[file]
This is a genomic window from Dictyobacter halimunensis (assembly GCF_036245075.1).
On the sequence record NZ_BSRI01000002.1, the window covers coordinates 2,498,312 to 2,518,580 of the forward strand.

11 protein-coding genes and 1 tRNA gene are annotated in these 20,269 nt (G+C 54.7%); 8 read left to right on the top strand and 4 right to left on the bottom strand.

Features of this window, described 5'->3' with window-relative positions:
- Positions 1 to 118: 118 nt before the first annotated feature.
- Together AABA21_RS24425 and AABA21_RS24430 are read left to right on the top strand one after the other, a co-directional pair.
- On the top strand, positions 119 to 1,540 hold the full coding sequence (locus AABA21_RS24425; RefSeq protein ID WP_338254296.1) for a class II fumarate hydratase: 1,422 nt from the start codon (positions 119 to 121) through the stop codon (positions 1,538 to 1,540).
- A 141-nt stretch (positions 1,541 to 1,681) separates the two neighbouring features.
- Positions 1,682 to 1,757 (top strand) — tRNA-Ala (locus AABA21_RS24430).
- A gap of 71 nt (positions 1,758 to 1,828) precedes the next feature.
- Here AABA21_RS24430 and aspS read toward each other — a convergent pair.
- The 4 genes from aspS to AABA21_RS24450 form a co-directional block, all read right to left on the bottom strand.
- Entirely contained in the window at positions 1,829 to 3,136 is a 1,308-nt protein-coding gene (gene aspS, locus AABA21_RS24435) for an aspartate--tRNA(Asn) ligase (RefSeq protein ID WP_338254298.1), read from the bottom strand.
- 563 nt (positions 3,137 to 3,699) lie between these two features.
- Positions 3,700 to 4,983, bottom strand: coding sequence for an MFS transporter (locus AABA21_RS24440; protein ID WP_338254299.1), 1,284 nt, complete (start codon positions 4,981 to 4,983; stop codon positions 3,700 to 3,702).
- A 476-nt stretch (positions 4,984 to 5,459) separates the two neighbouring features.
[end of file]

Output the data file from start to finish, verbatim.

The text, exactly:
This is a genomic window from Dictyobacter halimunensis (assembly GCF_036245075.1).
On the sequence record NZ_BSRI01000002.1, the window covers coordinates 2,498,312 to 2,518,580 of the forward strand.

11 protein-coding genes and 1 tRNA gene are annotated in these 20,269 nt (G+C 54.7%); 8 read left to right on the top strand and 4 right to left on the bottom strand.

Features of this window, described 5'->3' with window-relative positions:
- Positions 1 to 118: 118 nt before the first annotated feature.
- Together AABA21_RS24425 and AABA21_RS24430 are read left to right on the top strand one after the other, a co-directional pair.
- On the top strand, positions 119 to 1,540 hold the full coding sequence (locus AABA21_RS24425; RefSeq protein ID WP_338254296.1) for a class II fumarate hydratase: 1,422 nt from the start codon (positions 119 to 121) through the stop codon (positions 1,538 to 1,540).
- A 141-nt stretch (positions 1,541 to 1,681) separates the two neighbouring features.
- Positions 1,682 to 1,757 (top strand) — tRNA-Ala (locus AABA21_RS24430).
- A gap of 71 nt (positions 1,758 to 1,828) precedes the next feature.
- Here AABA21_RS24430 and aspS read toward each other — a convergent pair.
- The 4 genes from aspS to AABA21_RS24450 form a co-directional block, all read right to left on the bottom strand.
- Entirely contained in the window at positions 1,829 to 3,136 is a 1,308-nt protein-coding gene (gene aspS, locus AABA21_RS24435) for an aspartate--tRNA(Asn) ligase (RefSeq protein ID WP_338254298.1), read from the bottom strand.
- 563 nt (positions 3,137 to 3,699) lie between these two features.
- Positions 3,700 to 4,983, bottom strand: coding sequence for an MFS transporter (locus AABA21_RS24440; protein ID WP_338254299.1), 1,284 nt, complete (start codon positions 4,981 to 4,983; stop codon positions 3,700 to 3,702).
- A 476-nt stretch (positions 4,984 to 5,459) separates the two neighbouring features.